NOMAS Policy Positions on Issues of Prostitution


NOMAS National Task Group on Sex Trafficking, Pornography, & The Commercial Sex Industry

Robert Brannon Ph.D., Chair

 A. Our Culture’s Mythology of Prostitution

  1.  There is a common, popular stereotype, sometimes termed “the happy hooker,” of a woman willingly selling her body, who is tough, independent, sassy, strong, often wise, and in full control of her fun, raunchy life-style.  In this stereotype she’s an adult, who knows what she’s doing.  She could quit, when she wants to, but is making plenty of money.


  1.  The happy hooker stereotype can readily be seen in countless Hollywood films, novels, stage productions, cartoons, and in ribald jokes.

Almost every attractive female Hollywood star in film history has played some variation of this stereotypic role, including Elizabeth Taylor, Jane Fonda, Julia Roberts, Audrey Hepburn, Dolly Parton, Marlene Dietrich (twice), Greta Garbo (twice), Helen Mirren (twice), Cameron Diaz (twice), Shirley MacLaine (three times), Helen Hayes, Rita Hayworth, Jane Russell, Gloria Swanson, Ginger Rogers, Janet Gaynor, Julie Christie, Shelley Winters, Jodie Foster, Charlize Theron, Melina Mercouri, Brooke Shields, Sigourney Weaver, Nancy Kwan, Catherine Deneuve, Sharon Stone, Donna Reed, Nicole Kidman, Michelle Pfeiffer, Mira Sorvino, Elizabeth Shue, Melanie Griffith, Jennifer Connelly, Lynn Redgrave, Joey Heatherton, Jennifer Love Hewitt, Jennifer Jason Leigh, Anne Baxter, Nancy Allen, Rebecca De Mornay, Jamie Lee Curtis, Simone Signoret, Shelley Long, Eartha Kitt, Salma Hayek, Laura Antonelli, Jessica Alba, Megan Fox, Jennifer Jason Leigh,  Kristin Chenoweth, Jenifer Garner, Shirley Jones, Anna Magnani, Helen Buday, Giulietta Messina, Emily Browning, Molly Parker, Catherine McCormack.

  1.  Our culture thus generally views prostitution and stripping as “naughty,” but also, titillating, fun, sexy, funny, and mostly quite harmless, if not entirely respectable.

“Whore and pimp” Halloween costumes for young children are commonly sold now in the U.S., and are also often seen at adult costume parties.  To “pimp it up” now means to make something flashy, expensive, desirable, and cool.  An Abercrombie & Fitch marketing catalog promoted stripping as an empowering summer job for students (Smith et al., 2005).  Middle school students at a career day in California were told that  an excellent careers for girls. A male job counselor told girls that if they had breast enlargement surgery, they could earn excellent salaries as strippers. “For every two inches up there, it’s another $50, 000,” he told the girls (Kim, 2005).

 B. Realities of Prostitution


  1. It is surprisingly difficult today to obtain accurate, reliable information about prostitution.  (Many quoted statistics were estimates made at conferences, and are no more than somewhat-informed guesses (Stransky and Finkelhor, 2008).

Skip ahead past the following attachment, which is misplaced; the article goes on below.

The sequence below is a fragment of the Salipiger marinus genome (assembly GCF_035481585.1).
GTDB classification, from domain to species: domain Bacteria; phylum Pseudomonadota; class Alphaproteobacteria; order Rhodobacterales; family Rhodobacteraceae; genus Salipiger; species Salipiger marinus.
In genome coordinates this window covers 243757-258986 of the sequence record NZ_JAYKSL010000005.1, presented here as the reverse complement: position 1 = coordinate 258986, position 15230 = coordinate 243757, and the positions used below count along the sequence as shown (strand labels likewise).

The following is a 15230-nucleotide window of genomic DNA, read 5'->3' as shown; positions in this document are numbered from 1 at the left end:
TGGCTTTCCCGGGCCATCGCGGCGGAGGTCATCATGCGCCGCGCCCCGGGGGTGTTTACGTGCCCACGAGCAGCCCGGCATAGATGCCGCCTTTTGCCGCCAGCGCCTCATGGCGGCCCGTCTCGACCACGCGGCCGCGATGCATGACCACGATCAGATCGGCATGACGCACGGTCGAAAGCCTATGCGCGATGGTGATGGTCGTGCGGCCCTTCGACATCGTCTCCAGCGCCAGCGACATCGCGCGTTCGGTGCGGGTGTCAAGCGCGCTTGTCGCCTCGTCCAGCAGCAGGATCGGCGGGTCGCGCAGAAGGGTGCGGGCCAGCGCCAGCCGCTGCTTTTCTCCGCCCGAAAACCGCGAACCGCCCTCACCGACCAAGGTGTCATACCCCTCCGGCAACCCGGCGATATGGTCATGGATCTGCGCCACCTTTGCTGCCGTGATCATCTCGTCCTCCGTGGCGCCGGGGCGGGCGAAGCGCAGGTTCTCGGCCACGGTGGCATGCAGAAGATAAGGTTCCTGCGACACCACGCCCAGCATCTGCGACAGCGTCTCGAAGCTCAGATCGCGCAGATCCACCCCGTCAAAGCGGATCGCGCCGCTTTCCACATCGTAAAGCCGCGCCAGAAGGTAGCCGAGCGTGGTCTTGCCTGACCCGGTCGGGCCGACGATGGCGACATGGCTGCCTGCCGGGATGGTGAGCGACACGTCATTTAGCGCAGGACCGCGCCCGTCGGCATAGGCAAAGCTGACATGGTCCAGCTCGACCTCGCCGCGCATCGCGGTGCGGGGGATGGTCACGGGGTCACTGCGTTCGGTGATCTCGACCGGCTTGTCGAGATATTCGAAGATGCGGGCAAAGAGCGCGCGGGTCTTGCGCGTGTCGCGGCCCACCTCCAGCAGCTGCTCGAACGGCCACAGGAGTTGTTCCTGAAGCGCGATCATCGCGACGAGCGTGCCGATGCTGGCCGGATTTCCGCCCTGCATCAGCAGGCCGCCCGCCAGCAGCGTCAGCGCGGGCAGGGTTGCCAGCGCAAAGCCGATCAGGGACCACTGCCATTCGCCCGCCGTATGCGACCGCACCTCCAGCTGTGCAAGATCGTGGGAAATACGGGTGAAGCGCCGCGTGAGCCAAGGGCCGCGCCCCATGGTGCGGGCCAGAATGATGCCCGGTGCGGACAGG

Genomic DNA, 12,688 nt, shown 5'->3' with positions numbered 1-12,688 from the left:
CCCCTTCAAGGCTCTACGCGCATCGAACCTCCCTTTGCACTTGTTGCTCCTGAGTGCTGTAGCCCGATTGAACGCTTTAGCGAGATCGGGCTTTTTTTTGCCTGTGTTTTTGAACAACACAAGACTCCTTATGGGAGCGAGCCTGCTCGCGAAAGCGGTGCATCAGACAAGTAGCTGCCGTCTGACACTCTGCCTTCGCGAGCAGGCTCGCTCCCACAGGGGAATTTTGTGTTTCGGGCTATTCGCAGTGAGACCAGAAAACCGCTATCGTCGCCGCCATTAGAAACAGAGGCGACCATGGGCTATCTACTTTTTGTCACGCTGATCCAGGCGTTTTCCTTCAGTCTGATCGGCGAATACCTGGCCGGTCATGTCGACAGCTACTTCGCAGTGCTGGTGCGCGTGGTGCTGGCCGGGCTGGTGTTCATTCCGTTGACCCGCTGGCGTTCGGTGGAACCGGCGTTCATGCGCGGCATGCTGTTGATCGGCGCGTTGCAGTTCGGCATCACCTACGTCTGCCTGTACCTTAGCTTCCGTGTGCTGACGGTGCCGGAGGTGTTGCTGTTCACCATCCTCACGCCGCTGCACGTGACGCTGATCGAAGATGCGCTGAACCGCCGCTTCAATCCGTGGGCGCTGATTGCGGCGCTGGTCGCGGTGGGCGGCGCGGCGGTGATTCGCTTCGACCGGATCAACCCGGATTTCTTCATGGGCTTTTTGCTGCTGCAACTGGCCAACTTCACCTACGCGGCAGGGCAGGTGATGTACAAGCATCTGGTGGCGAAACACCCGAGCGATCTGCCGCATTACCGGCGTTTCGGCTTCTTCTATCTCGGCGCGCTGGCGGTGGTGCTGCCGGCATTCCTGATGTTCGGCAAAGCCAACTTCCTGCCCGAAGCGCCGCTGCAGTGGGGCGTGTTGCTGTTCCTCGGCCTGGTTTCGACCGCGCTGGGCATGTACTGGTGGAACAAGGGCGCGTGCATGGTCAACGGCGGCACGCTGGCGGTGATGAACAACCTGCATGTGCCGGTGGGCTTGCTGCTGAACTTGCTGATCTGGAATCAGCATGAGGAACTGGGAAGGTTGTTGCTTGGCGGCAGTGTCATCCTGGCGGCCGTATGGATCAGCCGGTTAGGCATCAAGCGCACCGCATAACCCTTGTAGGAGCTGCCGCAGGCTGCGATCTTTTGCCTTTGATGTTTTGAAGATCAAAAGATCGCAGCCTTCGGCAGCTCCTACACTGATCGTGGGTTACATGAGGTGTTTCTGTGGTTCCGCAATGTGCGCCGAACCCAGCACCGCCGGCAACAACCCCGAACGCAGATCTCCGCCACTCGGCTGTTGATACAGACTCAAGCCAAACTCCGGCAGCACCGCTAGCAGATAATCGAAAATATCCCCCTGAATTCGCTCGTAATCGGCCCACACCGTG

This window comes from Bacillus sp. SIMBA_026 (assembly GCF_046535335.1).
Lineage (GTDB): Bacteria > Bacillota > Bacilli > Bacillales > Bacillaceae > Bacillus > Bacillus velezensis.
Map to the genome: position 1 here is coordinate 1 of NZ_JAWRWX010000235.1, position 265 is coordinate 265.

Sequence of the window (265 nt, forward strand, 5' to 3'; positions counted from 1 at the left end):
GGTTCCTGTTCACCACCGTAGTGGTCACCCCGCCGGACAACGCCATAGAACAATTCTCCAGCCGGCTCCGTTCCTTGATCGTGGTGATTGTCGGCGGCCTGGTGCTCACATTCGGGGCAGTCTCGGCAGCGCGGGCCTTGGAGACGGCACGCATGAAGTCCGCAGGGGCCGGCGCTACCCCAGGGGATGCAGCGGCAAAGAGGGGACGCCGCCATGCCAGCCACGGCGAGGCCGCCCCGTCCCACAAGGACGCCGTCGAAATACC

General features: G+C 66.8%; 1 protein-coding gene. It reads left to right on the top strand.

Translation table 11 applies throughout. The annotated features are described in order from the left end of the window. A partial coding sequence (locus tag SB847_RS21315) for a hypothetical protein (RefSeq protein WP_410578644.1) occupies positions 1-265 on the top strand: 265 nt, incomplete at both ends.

(a).  The subject has seldom been studied, relative to other issues, by objective social scientists.
(b).  Much of the social science “literature” has been authored by overt admirers of prostitution (usually male) who perceive the issue as a matter of sexual freedom vs. Victorian moralism, and do not notice or mention issues of power, abuse, or exploitation.
(c).  A large proportion of the “information” on-line and in print, is actually misleading propaganda, covertly paid for by agents of the hugely-wealthy commercial sex industry.
(d).  Some print and on-line sources of reliable formation on prostitution, from scholars and professionals, are cited at the end of this document.

  1.  Age of Entry.  Among the most important of all facts established by research is the surprisingly young age at which girls are first deceived or forced into prostitution, or driven to it by homelessness and sheer desperation.  This is usually in adolescence, often around the age of 14, 15, or 16.  Nothing more clearly refutes the “happy hooker” stereotype than this tragic fact of a very early age of entering prostitution.

Results differ from one sample to another, reported statistics are not always comparable, and some studies focused on minors, which might somewhat skew the results.  Nonetheless, the basic finding   –   of a very early age of entry into prostitution   –   is generally consistent.  Nadon reported that 89% of the prostituted women they studied had begun before the age of 16.  Silbert & Pines (1980, 1982) reported that of 200 women being prostituted in San Francisco, 68% had begun at age 16 or younger.  Some of these girls had been 9, 10, 11, or 12 years old.   Three studies each reached the same conclusion:  an average entry-age of 14:  Boyer et al. (1993); Weisberg (1984); Gray (1973).   A U.S. government study put the average age of entering prostitution at 12-13 (Spangenberg (2001);